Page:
A quadratic function is a polynomial function in which one of the terms has a variable of degree 2 $\left({x}^{2}\right)$, and none of the other terms have exponents larger than 2. The graph of a quadratic function is called a parabola. A quadratic function is written as

 $f\left(x\right)=a{x}^{2}+bx+c$

For now, you’ll only look at quadratic functions with $b=0$ and $c=0$. In these cases, the function will look like the one in the formula box below. The value of $a$ decides if the graph is smiling (minimum) or frowning (maximum).

Formula

### QuadraticFunctionwhere$b=0$and$c=0$

 $f\left(x\right)=a{x}^{2}$

Below you see several examples of quadratic functions as described above. The three graphs in Figure (a) show three different functions where $a>0$, where the pink graph is $y={x}^{2}$. The three graphs in Figure (b) show three different functions where $a<0$, where the pink graph is $y=-{x}^{2}$.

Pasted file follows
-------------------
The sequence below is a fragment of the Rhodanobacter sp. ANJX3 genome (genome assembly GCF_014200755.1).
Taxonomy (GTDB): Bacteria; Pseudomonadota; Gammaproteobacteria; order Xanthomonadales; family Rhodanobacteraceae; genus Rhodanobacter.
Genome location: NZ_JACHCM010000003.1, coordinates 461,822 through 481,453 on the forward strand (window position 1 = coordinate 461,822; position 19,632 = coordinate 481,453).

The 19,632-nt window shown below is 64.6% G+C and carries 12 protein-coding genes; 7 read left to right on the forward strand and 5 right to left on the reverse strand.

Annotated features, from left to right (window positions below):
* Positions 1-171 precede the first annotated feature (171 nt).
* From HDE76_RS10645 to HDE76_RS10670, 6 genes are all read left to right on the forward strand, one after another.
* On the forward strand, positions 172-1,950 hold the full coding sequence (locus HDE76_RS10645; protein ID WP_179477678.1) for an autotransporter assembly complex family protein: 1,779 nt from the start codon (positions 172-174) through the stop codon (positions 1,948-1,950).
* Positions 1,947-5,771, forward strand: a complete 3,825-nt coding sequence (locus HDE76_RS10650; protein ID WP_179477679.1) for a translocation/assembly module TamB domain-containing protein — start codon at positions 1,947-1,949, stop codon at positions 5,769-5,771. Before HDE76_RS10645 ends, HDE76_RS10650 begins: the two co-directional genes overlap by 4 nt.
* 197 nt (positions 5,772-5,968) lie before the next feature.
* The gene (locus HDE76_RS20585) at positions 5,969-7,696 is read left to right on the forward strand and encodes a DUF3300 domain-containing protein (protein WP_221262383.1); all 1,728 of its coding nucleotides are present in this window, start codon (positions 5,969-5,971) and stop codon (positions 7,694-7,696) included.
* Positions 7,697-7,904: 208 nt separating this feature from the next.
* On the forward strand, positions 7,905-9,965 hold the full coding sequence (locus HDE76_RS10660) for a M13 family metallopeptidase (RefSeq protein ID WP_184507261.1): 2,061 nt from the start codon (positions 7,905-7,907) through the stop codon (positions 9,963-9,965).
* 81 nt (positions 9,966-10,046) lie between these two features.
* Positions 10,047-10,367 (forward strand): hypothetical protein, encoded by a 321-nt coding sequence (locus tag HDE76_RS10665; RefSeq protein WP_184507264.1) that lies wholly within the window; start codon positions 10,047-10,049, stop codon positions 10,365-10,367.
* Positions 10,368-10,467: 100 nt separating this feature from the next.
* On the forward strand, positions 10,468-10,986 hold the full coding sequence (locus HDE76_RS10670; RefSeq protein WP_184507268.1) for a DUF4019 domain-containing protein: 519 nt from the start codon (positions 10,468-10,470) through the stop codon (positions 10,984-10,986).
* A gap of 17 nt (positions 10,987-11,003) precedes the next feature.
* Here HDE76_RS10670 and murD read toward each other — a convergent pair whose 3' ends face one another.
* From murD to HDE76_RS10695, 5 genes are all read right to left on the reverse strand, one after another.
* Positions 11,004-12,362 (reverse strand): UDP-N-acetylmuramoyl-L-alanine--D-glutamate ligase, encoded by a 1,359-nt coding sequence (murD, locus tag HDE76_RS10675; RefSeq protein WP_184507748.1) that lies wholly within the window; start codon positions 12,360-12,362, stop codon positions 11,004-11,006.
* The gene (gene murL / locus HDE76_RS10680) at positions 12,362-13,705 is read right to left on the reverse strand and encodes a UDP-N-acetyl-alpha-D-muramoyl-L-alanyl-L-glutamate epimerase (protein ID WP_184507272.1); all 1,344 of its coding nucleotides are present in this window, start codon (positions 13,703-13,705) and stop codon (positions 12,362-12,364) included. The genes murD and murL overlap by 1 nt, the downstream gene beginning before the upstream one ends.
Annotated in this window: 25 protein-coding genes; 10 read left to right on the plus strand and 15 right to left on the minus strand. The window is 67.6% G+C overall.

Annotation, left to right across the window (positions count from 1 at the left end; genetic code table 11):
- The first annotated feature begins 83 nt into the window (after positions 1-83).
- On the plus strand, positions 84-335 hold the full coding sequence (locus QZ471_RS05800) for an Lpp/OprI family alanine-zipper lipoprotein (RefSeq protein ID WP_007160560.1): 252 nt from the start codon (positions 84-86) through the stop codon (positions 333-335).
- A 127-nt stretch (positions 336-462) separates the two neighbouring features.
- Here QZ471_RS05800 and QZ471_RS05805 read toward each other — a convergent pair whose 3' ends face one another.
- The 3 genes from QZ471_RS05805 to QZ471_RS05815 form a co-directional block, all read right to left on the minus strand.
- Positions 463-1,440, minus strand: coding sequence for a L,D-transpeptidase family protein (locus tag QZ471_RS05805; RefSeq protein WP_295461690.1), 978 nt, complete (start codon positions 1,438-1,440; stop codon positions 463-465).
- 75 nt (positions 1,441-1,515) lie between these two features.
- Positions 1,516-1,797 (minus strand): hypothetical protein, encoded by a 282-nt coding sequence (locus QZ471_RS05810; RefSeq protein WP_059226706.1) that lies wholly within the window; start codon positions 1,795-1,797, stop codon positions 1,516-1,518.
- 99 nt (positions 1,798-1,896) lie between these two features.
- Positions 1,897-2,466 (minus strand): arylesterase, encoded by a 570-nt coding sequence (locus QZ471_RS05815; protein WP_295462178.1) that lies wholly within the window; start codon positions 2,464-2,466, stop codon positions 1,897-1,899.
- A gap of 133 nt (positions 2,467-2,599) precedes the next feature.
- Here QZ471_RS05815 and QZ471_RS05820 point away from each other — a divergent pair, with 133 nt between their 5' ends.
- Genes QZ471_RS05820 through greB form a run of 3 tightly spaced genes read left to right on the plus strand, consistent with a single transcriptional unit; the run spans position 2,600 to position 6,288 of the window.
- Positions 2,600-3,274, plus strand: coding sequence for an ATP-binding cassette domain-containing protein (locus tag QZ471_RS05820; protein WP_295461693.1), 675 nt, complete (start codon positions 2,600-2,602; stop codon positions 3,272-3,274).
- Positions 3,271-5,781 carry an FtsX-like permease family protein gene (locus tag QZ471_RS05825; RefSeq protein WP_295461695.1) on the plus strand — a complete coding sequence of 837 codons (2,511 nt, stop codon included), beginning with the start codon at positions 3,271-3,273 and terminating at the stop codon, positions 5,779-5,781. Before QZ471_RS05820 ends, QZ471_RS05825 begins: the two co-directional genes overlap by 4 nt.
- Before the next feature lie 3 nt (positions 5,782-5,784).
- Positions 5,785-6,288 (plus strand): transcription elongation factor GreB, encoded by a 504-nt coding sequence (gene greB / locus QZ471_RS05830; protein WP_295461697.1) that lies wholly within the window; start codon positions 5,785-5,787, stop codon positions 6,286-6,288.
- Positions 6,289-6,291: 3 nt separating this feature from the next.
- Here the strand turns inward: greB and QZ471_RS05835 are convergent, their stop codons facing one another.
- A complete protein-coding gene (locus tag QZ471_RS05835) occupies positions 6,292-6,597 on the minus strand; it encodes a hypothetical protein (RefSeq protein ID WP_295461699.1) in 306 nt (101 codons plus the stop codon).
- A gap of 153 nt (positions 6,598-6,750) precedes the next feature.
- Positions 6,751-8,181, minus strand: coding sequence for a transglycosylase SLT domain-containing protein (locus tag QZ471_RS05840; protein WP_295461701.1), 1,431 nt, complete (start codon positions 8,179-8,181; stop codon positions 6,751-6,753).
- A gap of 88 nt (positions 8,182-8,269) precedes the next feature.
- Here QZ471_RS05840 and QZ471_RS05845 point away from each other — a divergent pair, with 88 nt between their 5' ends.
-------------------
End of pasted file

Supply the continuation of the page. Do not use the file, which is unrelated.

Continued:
Rule

• If $a>0⇒$ the graph looks like a smile $\bigcup$: Figure (a).

• If $a>1⇒$ the graph still looks like it’s smiling $\bigcup$, but on the inside of the pink graph $\left(a=1\right)$ in Figure (a): See the blue graph.

• If $a>0$, but $a<1⇒$ the graph is still smiling $\bigcup$, but on the outside of the pink graph $\left(a=1\right)$ in Figure (a): See the gray graph.

• If $a<0⇒$ the graph appears to be frowning $\bigcap$: Figure (b).

• If $a<-1⇒$ the graph is still frowning $\bigcap$, but on the inside of the pink graph $\left(a=-1\right)$ in Figure (b): See the blue graph.

• If $a<0$, but $a>-1⇒$ the graph looks like a frown $\bigcap$, but on the outside of the pink graph $\left(a=-1\right)$ in Figure (b): See the gray graph.

• If $a=0$, it’s not a quadratic function, but a constant term equal to 0. The graph is then the $x$-axis.

We are often interested in finding the $x$-values and $y$-values of the maximum or minimum, meaning the point where the graph changes from increasing to decreasing, or from decreasing to increasing. In our case, $f\left(x\right)=a{x}^{2}$, this always happens at the origin $\left(0,0\right)$!

When you start working with more advanced problems, the theory of the quadratic function will expand, and the graphs you work with will move away from the origin and have other maxima or minima.